Taking a breather

The quieter summer months have afforded the telecoms sector in the region a little breathing space given the breakneck pace of developments over the last 12 months. It’s a lull that is not set to extend too much longer given moves to offer permanent licences in Iraq before the end of the year and talk of the offer of a third GSM licence in Saudi Arabia later in the year as well.

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By  Tawanda Chihota Published  August 23, 2006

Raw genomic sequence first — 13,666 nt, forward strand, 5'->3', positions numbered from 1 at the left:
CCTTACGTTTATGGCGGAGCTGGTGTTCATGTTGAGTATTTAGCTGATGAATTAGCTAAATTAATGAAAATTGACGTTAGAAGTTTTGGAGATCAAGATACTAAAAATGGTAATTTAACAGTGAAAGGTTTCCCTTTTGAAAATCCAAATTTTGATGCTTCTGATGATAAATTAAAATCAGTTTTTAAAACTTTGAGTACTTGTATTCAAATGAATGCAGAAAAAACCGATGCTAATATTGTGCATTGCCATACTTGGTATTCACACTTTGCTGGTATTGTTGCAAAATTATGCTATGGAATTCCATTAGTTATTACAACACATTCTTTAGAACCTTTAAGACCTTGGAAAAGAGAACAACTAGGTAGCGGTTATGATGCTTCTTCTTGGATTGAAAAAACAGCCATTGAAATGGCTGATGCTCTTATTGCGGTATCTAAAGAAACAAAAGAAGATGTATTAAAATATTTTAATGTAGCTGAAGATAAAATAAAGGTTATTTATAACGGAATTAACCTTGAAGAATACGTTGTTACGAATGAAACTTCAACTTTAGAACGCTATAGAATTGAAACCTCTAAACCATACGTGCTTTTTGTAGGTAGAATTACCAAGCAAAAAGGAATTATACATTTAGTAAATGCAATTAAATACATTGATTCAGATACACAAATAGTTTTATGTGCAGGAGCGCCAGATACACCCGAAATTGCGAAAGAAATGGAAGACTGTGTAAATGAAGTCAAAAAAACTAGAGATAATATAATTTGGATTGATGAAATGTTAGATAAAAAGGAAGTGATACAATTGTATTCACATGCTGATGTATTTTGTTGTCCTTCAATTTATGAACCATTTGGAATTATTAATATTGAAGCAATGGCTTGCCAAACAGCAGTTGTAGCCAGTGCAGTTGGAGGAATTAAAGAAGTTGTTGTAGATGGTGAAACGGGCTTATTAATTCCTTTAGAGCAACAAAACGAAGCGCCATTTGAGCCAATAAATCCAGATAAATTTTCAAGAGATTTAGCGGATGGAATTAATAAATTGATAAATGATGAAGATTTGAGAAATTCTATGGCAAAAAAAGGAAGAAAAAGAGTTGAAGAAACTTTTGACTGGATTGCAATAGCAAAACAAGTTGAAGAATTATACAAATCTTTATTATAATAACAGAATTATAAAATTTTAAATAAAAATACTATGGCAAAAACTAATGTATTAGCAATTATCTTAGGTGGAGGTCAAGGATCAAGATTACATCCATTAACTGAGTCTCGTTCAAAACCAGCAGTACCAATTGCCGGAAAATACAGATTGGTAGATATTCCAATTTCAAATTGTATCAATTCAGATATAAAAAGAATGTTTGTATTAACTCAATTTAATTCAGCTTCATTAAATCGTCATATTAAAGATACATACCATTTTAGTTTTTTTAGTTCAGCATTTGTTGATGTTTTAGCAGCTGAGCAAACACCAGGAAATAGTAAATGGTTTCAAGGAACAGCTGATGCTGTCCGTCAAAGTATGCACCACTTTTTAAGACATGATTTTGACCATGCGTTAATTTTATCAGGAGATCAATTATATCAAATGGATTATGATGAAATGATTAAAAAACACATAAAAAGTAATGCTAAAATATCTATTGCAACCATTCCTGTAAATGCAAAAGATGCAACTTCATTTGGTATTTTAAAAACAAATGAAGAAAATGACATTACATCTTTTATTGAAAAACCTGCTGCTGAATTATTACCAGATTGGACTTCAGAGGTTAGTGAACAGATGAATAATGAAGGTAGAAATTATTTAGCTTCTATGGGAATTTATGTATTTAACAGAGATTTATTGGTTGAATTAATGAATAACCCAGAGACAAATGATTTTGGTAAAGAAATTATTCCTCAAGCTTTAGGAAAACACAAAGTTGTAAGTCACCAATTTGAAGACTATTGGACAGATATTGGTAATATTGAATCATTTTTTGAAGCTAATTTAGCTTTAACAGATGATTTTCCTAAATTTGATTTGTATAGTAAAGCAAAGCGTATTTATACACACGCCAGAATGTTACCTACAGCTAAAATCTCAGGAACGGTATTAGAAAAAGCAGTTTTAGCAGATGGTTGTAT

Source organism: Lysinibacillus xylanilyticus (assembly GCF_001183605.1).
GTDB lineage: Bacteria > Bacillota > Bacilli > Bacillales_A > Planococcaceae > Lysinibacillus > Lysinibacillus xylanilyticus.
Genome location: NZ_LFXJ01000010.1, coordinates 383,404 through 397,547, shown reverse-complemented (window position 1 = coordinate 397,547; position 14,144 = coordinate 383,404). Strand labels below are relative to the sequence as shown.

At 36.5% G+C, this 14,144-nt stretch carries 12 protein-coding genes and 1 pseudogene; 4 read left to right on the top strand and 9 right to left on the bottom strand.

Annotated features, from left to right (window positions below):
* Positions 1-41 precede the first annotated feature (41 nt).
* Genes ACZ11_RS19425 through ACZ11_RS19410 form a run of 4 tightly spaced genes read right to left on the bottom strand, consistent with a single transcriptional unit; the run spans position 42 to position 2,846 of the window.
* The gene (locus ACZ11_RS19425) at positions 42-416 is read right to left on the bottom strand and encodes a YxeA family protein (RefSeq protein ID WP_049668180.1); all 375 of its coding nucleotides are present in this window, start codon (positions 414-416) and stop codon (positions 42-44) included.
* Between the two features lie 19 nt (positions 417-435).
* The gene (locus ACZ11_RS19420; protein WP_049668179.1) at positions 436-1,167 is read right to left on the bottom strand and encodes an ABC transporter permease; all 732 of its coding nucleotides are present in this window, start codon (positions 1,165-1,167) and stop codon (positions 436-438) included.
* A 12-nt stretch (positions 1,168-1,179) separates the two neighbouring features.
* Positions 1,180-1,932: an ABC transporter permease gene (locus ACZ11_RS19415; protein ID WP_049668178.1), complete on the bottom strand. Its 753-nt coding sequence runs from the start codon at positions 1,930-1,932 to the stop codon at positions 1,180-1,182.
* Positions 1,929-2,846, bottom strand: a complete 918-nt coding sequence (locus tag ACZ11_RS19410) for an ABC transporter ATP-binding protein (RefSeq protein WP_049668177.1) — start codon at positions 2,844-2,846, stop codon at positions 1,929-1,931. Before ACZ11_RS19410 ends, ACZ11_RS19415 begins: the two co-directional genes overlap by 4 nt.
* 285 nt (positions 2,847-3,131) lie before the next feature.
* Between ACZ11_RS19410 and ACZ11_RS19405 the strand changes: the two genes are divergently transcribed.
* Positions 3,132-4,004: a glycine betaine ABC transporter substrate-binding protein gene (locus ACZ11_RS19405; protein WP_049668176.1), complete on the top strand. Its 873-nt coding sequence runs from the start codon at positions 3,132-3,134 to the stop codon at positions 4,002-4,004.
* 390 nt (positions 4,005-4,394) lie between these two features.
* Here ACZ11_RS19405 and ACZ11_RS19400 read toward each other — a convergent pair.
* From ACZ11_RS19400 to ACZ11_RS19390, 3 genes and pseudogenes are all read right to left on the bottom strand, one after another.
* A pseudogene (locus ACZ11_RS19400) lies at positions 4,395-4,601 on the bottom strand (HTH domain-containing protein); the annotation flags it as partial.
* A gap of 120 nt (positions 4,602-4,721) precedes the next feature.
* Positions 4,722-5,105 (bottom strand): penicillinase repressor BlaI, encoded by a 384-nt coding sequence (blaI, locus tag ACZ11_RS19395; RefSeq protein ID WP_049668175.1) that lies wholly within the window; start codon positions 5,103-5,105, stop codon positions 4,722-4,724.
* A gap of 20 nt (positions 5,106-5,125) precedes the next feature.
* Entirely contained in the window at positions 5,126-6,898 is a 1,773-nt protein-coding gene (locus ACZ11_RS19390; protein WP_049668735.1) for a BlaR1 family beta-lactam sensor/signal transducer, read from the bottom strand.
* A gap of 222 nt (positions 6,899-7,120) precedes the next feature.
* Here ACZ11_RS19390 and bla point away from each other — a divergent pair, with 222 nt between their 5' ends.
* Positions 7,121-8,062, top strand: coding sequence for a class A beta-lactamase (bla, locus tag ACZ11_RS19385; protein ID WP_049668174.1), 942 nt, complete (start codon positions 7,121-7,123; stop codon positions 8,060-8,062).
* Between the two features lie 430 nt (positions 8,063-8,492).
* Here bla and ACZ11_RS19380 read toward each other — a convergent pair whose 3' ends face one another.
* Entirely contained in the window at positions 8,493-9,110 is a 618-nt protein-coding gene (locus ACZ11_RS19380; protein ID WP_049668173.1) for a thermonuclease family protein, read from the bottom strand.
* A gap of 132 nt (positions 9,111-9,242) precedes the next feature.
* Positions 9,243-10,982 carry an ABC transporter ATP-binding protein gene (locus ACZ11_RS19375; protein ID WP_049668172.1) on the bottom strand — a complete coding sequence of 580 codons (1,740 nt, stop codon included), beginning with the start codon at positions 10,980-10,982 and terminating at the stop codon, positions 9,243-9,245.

|~||~||~|I am not a huge fan of conferences for conferences’ sake, but in September a number of events are taking place that are set to be of genuine interest, and be significant in helping gain a better view of some of the key developments taking place in the region. Parties interested in Iraq’s telecoms sector will be descending on London at the beginning of September to listen to presentations from government officials, service operator representatives and third-party analysts and consultants, regarding the risks and opportunities involved in conducting business in the country. Security concerns are likely to be high on the agenda of topics, as is the exact status of the process to award long-term licences in the country. Iraq’s three provisional licences have already been extended twice this year, and are now set to expire at the end of September. Talk is that four concessions will be awarded, with the three incumbent operators – MTC-Atheer, Iraqna and Asiacell – well placed to have their provisional licences made permanent, should they choose to apply. There is every indication that they will. The fourth licence is an interesting case. The government is reported to have stated that a completely new licence would be granted, in which the state would have a stake. However, a competent strategic investor would also be desired, and it will be interesting to see what type of organisation will be willing to partner with the government in such an arrangement. Regional operators including MTC, Etisalat and Qtel have all expressed an interest in principle in gaining access to the Iraq telecoms market, though the express terms and conditions of the award are likely to colour potential bidders’ initial appraisal of the opportunity. The timing of the award process in Iraq and the requirement to add a new player to the market at this point is a curious one given all the things taking place in that market. In the two-and-half years that the three incumbents have been operational, they have successfully extended coverage to over 7 million mobile subscribers, and have gained invaluable experience of coping in a hostile environment. It would appear to make more sense to permit them to utilise their financial and commercial competence to continue along this path, rather than upset the applecart with the introduction of new competition. Competition that is part owned by the government at that. A second valuable conference taking place is set to be held in Dubai in the middle of September, and will bring together all the leading operators and suppliers from across the region under one roof at the Dubai International Convention Centre. Business strategy, new technologies, growth trends, and case studies are all set to be a part of the agenda. It also affords the industry an opportunity to network and exchange views and experiences, a welcome chance to do exactly that given the tumultuous times currently being experienced. ||**||

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